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5175 Pacific St., Ste B
Rocklin, CA 95677
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(916) 632-2400

Dermatology 101

FALL IS COMING

Mary Sakai

With school starting, summer coming to an end and allergy season winding down you may be breathing a sigh of relief. However, fall is the worst season for fleas and ticks!

Usually, fleas are not seen on our pets until the flea population is very high. However, every time your pet goes outside they have potential to get flea bites. Flea eggs are carried by most furry creatures (opossums, skunks, raccoons, feral cats, etc.) and fall off these critters as they pass through our yards. The eggs will hatch into a larva and then spin a cocoon. Adult fleas are triggered to hatch from their cocoons by the vibration of an animal walking by. Once the flea hatches it jumps onto the animal and bites.

As the weather cools the fleas and ticks are very happy. They like moderate temperatures and humidity (don’t we all). So do not forget your flea and tick prevention as autumn nears. 

Mange

Mary Sakai

Miscoscopic image of Demodex canis mites

Miscoscopic image of Demodex canis mites

You may have heard the term “mange” used to describe various types of skin problems, but what does a diagnosis of mange really mean?  Mange is a layman’s term used to describe a mite infestation.  The two most common types of mange seen in dogs are Demodectic mange (demodicosis) and Sarcoptic mange (scabies).

Demodectic mange is an overgrowth of Demodex mites.  Symptoms include hair loss, comedones (blackheads), redness of the skin, and sometimes scabs and pimples.  In severe cases we can see swelling, oozing, bleeding skin lesions, and enlarged lymph nodes.  Demodex canis and Demodex injai are the mite species most commonly involved in canine demodicosis, and they reside in the hair follicles and sebaceous glands in the skin.  All dogs have a small resident population of Demodex mites; colonization from mites living on the mother’s skin occurs in puppies shortly after birth.  Most of the time, the dog’s immune system keeps the mite population in check, and there is no resulting skin disease.  In certain situations, the immune system is no longer able to control the mite population and we see mite overgrowth and skin disease.  Fortunately Demodex mites are species specific – canine demodicosis is not contagious to humans!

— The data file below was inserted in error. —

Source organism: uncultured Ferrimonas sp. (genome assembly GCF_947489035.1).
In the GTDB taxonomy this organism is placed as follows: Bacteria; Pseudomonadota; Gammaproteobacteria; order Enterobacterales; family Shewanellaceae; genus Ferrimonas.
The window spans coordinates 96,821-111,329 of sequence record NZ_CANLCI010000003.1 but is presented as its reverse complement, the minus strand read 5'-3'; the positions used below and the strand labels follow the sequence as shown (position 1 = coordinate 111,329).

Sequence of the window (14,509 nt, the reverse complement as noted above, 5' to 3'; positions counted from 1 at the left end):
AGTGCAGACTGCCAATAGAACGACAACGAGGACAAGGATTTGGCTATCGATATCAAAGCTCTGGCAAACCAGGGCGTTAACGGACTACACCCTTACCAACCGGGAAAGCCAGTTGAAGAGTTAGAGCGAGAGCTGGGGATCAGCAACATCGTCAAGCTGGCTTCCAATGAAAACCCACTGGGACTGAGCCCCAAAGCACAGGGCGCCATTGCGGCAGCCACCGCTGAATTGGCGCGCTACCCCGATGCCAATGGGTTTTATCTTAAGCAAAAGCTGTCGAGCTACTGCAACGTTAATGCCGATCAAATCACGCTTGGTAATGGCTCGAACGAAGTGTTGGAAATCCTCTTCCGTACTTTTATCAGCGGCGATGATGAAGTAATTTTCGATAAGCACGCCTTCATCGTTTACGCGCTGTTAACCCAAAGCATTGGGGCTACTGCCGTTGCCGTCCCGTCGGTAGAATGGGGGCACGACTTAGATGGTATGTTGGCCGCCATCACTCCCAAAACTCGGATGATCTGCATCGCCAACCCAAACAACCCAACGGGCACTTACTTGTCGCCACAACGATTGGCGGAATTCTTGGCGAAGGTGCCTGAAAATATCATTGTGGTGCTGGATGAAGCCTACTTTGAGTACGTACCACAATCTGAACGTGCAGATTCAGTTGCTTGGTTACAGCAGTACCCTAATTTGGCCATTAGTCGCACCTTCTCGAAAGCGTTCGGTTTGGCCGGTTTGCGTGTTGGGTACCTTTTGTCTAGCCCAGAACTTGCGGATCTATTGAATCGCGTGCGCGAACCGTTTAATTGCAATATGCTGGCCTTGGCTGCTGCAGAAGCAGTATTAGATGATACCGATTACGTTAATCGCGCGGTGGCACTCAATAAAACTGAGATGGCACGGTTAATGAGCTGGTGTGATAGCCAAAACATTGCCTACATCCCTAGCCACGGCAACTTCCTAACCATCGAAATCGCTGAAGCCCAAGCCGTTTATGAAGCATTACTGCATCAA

There are two forms of demodicosis- localized and generalized.  The definition is somewhat flexible, but in general we consider the disease to be localized if there are 5 or fewer focal lesions on the body, otherwise it is considered generalized disease.  The disease can also be classified based on the age of onset – juvenile onset demodicosis occurs in dogs around a year of age or less.  If the disease symptoms begin later in life we consider it to be adult onset demodicosis.

The diagnosis of demodectic mange is made by finding mites on skin scrapings.  Treatment of Demodicosis is evolving dramatically.  In the past, medications like amitraz (applied topically as a medicated dip) and ivermectin were the mainstays of therapy.  Both of these medications have potential to cause significant toxic side effects in some patients.  Bravecto (fluralaner; Merck), NexGard (afoxolaner; Merial), and Simparica (sarolaner; Zoetis) are isoxazolines – these three products are safe, effective, and FDA approved medications for oral administration to dogs for prevention of fleas and ticks.  Recent research has shown that the isoxazolines also have anti-Demodex mite activity. 

Sarcoptic mange, or scabies is the type of mange that gives us the “creepy crawlies.”  Scabies is caused by an infestation of the mite Sarcoptes scabiei var. canis.  Scabies mites live in the superficial layers of the epidermis and are highly contagious between dogs!  Sarcoptes scabiei var. canis prefers a canid host, however these mites can transiently infest and cause symptoms in some humans.  Scabies mites are typically contracted from direct or indirect contact with other dogs or wildlife such as coyotes and foxes.  Symptoms of scabies include moderate to severe itching, hair loss, scaly skin, redness, and crusting.  The ear margins, elbows, and hocks (ankles) are sites where we often see skin lesions in dogs with Sarcoptic mange, however the lesions can be generalized. 

The diagnosis of Sarcoptic mange is confirmed by finding mites on skin scrapings, however these mites can be difficult to find, and dramatic skin disease can be caused by a very low number of mites.  Because of this, we often treat dogs for scabies based on clinical suspicion.  The only way to 100% rule out scabies is to treat the dog!  When treating for scabies, all dogs in the household must be treated in order to eliminate the infestation.  Some dogs do not display significant clinical symptoms even when carrying scabies mites, so it is critical to treat all household dogs regardless of whether or not they seem itchy.